For Whom the Minivan Rolls: An Aaron Tucker Mystery

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Bancroft Press, Oct 3, 2002 - FICTION - 261 pages
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Aaron Tucker isn't a detective. An aspiring screenwriter, freelance reporter, stay-at-home dad, and expert on consumer electronics, Aaron actually defies all traditional characteristics of a detective. He's 5'4," and weighs less than Robert B. Parker's leather jacket. And he doesn't have any investigative training. But he's funny, down-to-earth, lovable, and resourceful. He has good and loyal friends, like Jeff Mahoney, the huge rental car mechanic who helps him out of tight situations, and Abigail Stein, his sexy wife, who happens to be a successful criminal lawyer, and whose advice comes in handy a time or two.So he's baffled when the richest guy in his New Jersey town, Gary Beckwirth, insists that Aaron, and Aaron alone, investigate the disappearance of his wife, Mary Beckwirth, who has inexplicably vanished from their home in the middle of the night.Aaron refuses Gary's desperate pleas, but once the editor of the town newspaper offers Aaron $1000 to write the story on Mary's disappearance, Aaron finds himself agreeing to investigate, despite his lack of investigative reporting experience. When the disappearance becomes a murder, he has no choice but to keep investigating, no matter how unqualified he may be.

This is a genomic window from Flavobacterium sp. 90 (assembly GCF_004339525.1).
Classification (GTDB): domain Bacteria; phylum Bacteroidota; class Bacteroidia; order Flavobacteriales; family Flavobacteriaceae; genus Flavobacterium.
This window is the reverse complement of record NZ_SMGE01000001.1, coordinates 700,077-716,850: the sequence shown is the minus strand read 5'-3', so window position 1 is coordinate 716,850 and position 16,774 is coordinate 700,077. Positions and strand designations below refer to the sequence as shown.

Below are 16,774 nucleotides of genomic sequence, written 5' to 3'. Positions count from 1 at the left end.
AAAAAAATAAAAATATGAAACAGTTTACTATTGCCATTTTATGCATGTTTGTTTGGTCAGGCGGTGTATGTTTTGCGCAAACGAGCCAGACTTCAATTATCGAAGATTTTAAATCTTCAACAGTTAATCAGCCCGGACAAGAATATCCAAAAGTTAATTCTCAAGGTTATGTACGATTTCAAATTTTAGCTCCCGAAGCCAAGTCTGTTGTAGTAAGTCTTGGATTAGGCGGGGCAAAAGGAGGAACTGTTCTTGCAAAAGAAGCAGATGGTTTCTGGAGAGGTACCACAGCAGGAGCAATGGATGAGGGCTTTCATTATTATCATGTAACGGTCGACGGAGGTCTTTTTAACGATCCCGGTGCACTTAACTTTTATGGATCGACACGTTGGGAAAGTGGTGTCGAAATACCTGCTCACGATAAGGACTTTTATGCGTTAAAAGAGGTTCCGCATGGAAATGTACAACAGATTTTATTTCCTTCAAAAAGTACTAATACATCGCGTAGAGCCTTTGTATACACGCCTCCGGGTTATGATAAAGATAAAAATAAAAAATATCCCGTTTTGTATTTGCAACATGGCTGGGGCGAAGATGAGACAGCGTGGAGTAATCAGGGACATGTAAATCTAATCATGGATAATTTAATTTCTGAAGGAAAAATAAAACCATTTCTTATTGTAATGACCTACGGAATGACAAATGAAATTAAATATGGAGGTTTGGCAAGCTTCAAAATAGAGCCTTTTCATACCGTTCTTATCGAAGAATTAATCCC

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User Review  - bookswoman - LibraryThing

Aaron Tucker and his family are great to spend time, and this first in the series shines like a new spotlight. It is funny, it is real and it features people as most people know them, just going ... Read full review

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About the author (2002)

Contrary to popular belief Jeffrey Cohen was not born in the log cabin he helped his father build. Rather he was born in Irvington, New Jersey which has never seen a log cabin that wasn't at one time or another, turned into a tavern. After a childhood of normal duration, Cohen attended Rutgers College in New Brunswick, New Jersey, so as to maintain a record of never having left the Garden State for more than two weeks at a time, something which has never been equalled (or attempted) by anyone else. He studied English (when actually attending classes and not lounging at the student newspaper office), but decided to work as a journalist anyway. Finding work (after a fashion) at the Passaic Herald-News, he served as a municipal reporter for well over six months, establishing new lows in news gathering, but managing, in his final work for the newspaper, to quote Chico Marx. Following a hideous foray into public relations, Cohen eventually became a trade journalist, and covered the consumer electronics business until someone asked him to stop. Since 1985, he has been a freelance reporter and writer, writing for such publications as The New York Times, TV Guide, USA Weekend, Premiere, American Baby, and The Newark Star-Ledger, among many others. He is also the author of over 20 feature-length screenplays, some of which are actually good. His work has been published in The New York Times, TV Guide, and Entertainment Weekly, among many others, and his screenplays have been optioned

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